For the most part, The Lord of the Rings: The Rings of Power has done its best to keep Adar (Joseph Mawle) on the outer edges of its story. That may seem like an odd decision, especially considering that Adar is the closest thing The Rings of Power’s first season has had to a villain up to this point. However, by focusing so little on Adar, the Amazon series has been able to keep up a veil of mystery around the character, in place since The Rings of Power premiere.
The cracks in Adar’s measured façade are, nonetheless, beginning to show. In The Rings of Power Episode 5, for instance, Adar even has one interaction with a would-be follower that calls to mind an important detail about Sauron himself.
Adar or Sauron? The Rings of Power’s fifth episode sees Adar and his army of orcs meet with a group of Southland villagers. The group, led by Waldreg (Geoff Morrell), pledge their fealty to Adar and offer to help him take full control of the Southlands.
Things quickly take an interesting turn, however, when Waldreg directly refers to Adar as Sauron. In response, Adar walks up to the Southlander and promptly throws him to the ground. He then forces Waldreg to eliminate one of his fellow human villagers, telling him that “only blood” is powerful enough to bind them together.
Throughout the whole scene, he, notably, never says out loud whether or not he is Sauron.
A Villain of Many Names — While his angry outburst in The Rings of Power Episode 5 makes it seem like Adar definitely is not Sauron, that isn’t necessarily the case. As a matter of fact, Adar’s enraged reaction to being called Sauron may actually be a hint that he is, indeed, Middle-earth’s second Dark Lord.
After all, in The Two Towers, J.R.R. Tolkien has Aragorn note that Sauron doesn’t “use his right name, nor permit it to be spelt or spoken.” It’s a moment that makes it clear that Sauron likely isn’t a fan of his given name and that he makes a point of forbidding his followers from ever writing it or speaking it out loud. It’s not difficult to see why, either.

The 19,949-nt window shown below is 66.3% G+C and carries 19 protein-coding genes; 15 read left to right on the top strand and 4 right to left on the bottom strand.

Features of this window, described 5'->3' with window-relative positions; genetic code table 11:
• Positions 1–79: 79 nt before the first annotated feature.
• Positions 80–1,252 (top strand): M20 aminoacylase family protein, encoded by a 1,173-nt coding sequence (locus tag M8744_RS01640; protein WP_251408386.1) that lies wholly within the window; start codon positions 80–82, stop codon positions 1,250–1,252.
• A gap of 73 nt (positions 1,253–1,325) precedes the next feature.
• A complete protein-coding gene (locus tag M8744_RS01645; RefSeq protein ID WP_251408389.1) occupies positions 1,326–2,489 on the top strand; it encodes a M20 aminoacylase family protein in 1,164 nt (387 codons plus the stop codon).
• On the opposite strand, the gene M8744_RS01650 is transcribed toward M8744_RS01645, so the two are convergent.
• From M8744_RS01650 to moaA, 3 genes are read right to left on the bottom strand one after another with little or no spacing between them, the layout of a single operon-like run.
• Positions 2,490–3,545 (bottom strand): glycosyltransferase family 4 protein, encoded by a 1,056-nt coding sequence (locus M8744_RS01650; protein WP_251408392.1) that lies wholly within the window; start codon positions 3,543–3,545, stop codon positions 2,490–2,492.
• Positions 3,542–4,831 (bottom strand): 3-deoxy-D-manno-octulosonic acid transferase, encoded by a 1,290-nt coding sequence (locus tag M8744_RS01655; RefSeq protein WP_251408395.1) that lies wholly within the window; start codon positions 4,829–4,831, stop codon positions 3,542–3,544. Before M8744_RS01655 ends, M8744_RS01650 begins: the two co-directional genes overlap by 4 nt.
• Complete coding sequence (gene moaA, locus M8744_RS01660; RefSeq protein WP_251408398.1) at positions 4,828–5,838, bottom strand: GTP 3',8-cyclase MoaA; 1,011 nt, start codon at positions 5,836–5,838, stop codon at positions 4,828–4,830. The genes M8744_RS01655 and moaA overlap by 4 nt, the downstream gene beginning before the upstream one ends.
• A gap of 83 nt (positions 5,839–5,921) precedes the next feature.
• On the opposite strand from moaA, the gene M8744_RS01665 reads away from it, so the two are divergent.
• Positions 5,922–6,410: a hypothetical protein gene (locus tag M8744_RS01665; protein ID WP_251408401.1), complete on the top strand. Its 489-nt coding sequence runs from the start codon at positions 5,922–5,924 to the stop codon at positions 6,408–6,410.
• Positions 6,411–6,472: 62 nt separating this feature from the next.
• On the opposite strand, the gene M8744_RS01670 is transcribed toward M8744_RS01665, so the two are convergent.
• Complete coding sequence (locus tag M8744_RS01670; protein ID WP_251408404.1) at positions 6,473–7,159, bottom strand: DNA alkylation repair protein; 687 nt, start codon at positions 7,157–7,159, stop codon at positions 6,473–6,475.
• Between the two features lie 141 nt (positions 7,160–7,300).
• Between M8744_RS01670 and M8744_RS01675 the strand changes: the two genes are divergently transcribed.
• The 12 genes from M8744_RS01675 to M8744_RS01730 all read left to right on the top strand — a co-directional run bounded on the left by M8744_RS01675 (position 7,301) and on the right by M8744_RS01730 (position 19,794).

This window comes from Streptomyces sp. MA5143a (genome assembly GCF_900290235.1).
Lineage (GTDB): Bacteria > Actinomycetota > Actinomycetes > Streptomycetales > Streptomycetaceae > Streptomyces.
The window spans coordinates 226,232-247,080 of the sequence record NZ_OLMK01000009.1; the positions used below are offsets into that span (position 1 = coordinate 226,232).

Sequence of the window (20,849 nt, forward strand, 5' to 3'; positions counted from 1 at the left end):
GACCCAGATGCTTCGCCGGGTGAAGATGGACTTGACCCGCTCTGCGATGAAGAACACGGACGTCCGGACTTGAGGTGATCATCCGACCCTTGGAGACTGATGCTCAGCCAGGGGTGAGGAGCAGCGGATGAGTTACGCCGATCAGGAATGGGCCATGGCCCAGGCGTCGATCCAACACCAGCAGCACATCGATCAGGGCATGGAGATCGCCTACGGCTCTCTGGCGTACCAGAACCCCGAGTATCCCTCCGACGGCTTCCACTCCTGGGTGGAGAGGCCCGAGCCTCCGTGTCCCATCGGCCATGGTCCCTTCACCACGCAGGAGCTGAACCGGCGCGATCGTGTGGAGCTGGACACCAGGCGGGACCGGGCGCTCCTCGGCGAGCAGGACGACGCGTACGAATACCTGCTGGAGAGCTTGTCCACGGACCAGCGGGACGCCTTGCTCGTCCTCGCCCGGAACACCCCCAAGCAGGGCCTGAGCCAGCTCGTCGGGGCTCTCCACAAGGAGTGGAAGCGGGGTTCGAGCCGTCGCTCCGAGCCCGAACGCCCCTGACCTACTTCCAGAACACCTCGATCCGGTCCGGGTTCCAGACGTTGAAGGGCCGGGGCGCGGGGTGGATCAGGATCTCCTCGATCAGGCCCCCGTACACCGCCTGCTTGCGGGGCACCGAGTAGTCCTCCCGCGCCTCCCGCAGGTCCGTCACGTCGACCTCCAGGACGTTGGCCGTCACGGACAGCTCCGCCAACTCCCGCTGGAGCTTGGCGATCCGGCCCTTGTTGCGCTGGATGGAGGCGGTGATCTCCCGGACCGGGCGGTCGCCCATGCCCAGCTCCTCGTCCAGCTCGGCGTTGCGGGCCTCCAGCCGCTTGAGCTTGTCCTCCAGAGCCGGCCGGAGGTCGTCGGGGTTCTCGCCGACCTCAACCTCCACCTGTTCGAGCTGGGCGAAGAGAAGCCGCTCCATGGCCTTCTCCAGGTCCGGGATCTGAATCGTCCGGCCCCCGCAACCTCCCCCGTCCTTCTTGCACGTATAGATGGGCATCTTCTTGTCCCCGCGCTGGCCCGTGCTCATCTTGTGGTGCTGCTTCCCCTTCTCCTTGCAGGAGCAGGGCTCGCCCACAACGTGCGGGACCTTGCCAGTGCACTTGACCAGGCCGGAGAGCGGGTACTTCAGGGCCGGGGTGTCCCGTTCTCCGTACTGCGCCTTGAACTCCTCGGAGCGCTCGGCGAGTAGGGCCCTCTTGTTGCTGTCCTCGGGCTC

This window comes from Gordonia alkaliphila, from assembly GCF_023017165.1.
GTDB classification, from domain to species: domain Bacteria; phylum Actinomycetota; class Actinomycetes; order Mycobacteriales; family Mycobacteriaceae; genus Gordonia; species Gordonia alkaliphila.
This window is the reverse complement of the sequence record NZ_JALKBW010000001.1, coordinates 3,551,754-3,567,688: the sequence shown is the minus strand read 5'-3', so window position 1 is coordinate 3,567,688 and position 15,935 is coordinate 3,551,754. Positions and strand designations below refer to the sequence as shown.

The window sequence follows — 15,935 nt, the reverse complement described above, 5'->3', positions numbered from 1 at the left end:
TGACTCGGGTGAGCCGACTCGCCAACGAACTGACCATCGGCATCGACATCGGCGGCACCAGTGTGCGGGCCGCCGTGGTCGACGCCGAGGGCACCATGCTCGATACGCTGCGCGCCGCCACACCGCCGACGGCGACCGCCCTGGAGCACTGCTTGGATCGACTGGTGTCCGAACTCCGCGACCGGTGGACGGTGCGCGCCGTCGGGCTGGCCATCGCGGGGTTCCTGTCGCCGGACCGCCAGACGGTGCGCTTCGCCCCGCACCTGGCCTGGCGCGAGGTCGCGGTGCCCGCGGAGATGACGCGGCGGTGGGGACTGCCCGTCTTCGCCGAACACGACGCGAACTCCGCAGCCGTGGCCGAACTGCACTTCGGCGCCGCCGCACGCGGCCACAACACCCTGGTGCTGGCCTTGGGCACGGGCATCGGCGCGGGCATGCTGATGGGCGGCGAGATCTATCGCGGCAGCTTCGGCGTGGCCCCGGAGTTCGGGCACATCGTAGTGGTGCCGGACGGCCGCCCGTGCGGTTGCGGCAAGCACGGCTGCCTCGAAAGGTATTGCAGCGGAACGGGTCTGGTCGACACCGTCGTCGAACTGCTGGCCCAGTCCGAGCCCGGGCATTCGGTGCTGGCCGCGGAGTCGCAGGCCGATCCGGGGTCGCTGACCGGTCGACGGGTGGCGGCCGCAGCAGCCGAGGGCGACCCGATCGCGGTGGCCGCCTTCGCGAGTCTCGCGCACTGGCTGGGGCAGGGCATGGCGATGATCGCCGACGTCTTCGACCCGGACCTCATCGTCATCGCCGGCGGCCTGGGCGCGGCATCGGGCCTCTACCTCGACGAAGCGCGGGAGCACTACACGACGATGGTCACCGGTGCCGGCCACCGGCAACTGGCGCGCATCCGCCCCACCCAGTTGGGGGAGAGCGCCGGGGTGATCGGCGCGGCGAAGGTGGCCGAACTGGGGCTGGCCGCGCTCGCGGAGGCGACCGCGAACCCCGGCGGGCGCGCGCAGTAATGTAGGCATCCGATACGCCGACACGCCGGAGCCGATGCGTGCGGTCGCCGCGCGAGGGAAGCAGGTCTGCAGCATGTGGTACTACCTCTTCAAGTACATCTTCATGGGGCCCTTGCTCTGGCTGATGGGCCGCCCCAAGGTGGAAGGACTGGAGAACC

Not only does restricting his own supporters from referring to him by name only increase his power over them, but it also stops them from further espousing a name that was given to him against his will. Indeed, Sauron was originally known as Mairon, which means "the Admirable.” He only became known as Sauron, which means “the Abhorred,” after he allied himself with Morgoth.
It is notably said that the Dark Lord continued to refer to himself as “Mairon the Admirable” after the events of the First Age, which proves that he likely preferred it over Sauron.
The Inverse Analysis — On the surface, Adar’s reaction to Waldreg’s name drop in The Rings of Power’s latest episode might seem like a way for the show itself to confirm that he is not, in fact, Sauron. That’s not necessarily the case, though, as Tolkien’s own writings prove that Sauron was not a fan of his followers referring to him by his given name.
In other words, while it still seems likely that Adar isn’t Sauron, the door isn’t nearly as closed on that possibility as some Rings of Power viewers might think.
New episodes of The Lord of the Rings: The Rings of Power premiere Fridays on Prime Video.